RE: Data streams
In consideration of Elliotte's reply, I went back and looked at the XML file Excel generated. Here's what I found ... Every one of the XML data elements had this tagging structure: <Row> <Cell><Data ss:Type="Number">1</Data></Cell> </Row> In contrast, the CSV had this structure: 1, That's a 50 characters to 1 difference for each data element. I doubt that all those XML tags are necessary if you're rendering the data in something other than a spreadsheet. But if you are planning to use a spreadsheet, then the 50 to 1 ratio is valid, it seems to me. Does anyone know what a reasonable tagging equivalent might be if you're, say, distributing a data array in XML for SVG rendering? It might be fewer than 50, but it will still be a lot more than 1, especially if you have data type attributes. In addition, the XML doc had about 50 lines of additional tags at the beginning and end of the file, which was Microsoft Office metadata not in the CSV. While some are certainly necessary for a valid XML doc, I'm sure some are superfluous. But even if you subtracted all those lines from the total characters, it had almost no affect on the size comparisons when you're dealing with a large data array. So, this benchmark test still points to a huge difference in file size and in unzipping and parsing time when you compare a large data array in CSV compared to XML. Steve -----Original Message----- From: Elliotte Harold [mailto:elharo@m...] Sent: Monday, December 06, 2004 2:43 PM To: Stephen E. Beller Cc: xml-dev@l... Subject: Re: Data streams Stephen E. Beller wrote: > I tried Steven's experiment from a different angle. I filled an Excel XP > spreadsheet with a single-digit number, saved it in both XML and in a > comma-delimited text file (CSV). I then compressed both with WinZip and then > opened both with Excel. Here's what I found: That sounds like a bad test. The XML file contains a lot more information than the CSV file. Specifically it contains a lot of Microsoft Office metadata about things like the name of the person who created the file that are not in the CSV file. There is information in the XML file that is not present in the CSV file. -- Elliotte Rusty Harold elharo@m... XML in a Nutshell 3rd Edition Just Published! http://www.cafeconleche.org/books/xian3/ http://www.amazon.com/exec/obidos/ISBN=0596007647/cafeaulaitA/ref=nosim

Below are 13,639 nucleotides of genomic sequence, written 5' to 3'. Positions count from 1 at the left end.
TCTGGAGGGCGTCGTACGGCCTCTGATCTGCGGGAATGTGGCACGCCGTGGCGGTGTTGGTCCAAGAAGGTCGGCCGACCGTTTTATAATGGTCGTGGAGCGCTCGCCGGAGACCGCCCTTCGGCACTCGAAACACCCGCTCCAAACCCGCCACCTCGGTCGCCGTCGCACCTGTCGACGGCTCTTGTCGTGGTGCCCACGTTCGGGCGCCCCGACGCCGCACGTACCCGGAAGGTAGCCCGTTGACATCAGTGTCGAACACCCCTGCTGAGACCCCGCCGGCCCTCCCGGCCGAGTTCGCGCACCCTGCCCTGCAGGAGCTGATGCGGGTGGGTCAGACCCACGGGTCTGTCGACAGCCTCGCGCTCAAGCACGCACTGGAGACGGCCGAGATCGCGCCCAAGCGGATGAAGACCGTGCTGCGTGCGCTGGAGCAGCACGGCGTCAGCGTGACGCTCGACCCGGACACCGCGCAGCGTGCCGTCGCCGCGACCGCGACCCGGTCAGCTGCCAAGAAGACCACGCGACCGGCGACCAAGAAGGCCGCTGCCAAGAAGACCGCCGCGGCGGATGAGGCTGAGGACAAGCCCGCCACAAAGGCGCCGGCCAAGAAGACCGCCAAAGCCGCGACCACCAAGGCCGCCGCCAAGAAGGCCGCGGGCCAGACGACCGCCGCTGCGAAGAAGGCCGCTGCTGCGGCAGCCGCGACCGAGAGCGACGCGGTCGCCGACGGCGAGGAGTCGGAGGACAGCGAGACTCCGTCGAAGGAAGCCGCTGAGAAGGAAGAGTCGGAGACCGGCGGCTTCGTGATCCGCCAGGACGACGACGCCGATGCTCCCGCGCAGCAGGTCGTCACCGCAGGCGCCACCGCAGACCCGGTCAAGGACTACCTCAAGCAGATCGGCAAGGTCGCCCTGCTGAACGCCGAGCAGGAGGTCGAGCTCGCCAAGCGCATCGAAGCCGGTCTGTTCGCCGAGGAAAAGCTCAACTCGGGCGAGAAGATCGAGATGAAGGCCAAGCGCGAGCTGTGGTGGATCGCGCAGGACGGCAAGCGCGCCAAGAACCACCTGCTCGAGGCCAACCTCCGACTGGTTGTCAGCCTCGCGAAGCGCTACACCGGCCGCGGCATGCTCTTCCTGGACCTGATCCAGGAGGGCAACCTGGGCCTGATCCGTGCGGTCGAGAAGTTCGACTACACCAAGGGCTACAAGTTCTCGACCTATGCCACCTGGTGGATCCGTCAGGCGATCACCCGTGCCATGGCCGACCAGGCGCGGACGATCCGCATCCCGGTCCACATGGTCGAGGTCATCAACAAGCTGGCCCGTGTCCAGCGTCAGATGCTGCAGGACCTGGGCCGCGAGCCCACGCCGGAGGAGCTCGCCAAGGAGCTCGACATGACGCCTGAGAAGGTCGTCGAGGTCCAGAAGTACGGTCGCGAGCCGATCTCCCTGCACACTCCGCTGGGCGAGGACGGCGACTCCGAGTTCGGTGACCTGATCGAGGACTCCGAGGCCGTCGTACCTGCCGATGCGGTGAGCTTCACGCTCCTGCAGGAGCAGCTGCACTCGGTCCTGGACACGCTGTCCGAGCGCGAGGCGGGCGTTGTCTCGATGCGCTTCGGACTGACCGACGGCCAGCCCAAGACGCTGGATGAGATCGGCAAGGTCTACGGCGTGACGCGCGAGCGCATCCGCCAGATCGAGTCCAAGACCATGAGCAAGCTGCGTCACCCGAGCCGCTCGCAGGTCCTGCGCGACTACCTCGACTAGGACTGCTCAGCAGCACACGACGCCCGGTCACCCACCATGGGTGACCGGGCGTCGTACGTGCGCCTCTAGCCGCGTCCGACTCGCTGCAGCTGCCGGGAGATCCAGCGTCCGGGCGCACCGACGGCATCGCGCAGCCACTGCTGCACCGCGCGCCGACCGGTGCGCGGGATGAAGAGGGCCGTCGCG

PURCHASE STYLUS STUDIO ONLINE TODAY!
Purchasing Stylus Studio from our online shop is Easy, Secure and Value Priced!
Download The World's Best XML IDE!
Accelerate XML development with our award-winning XML IDE - Download a free trial today!
Subscribe in XML format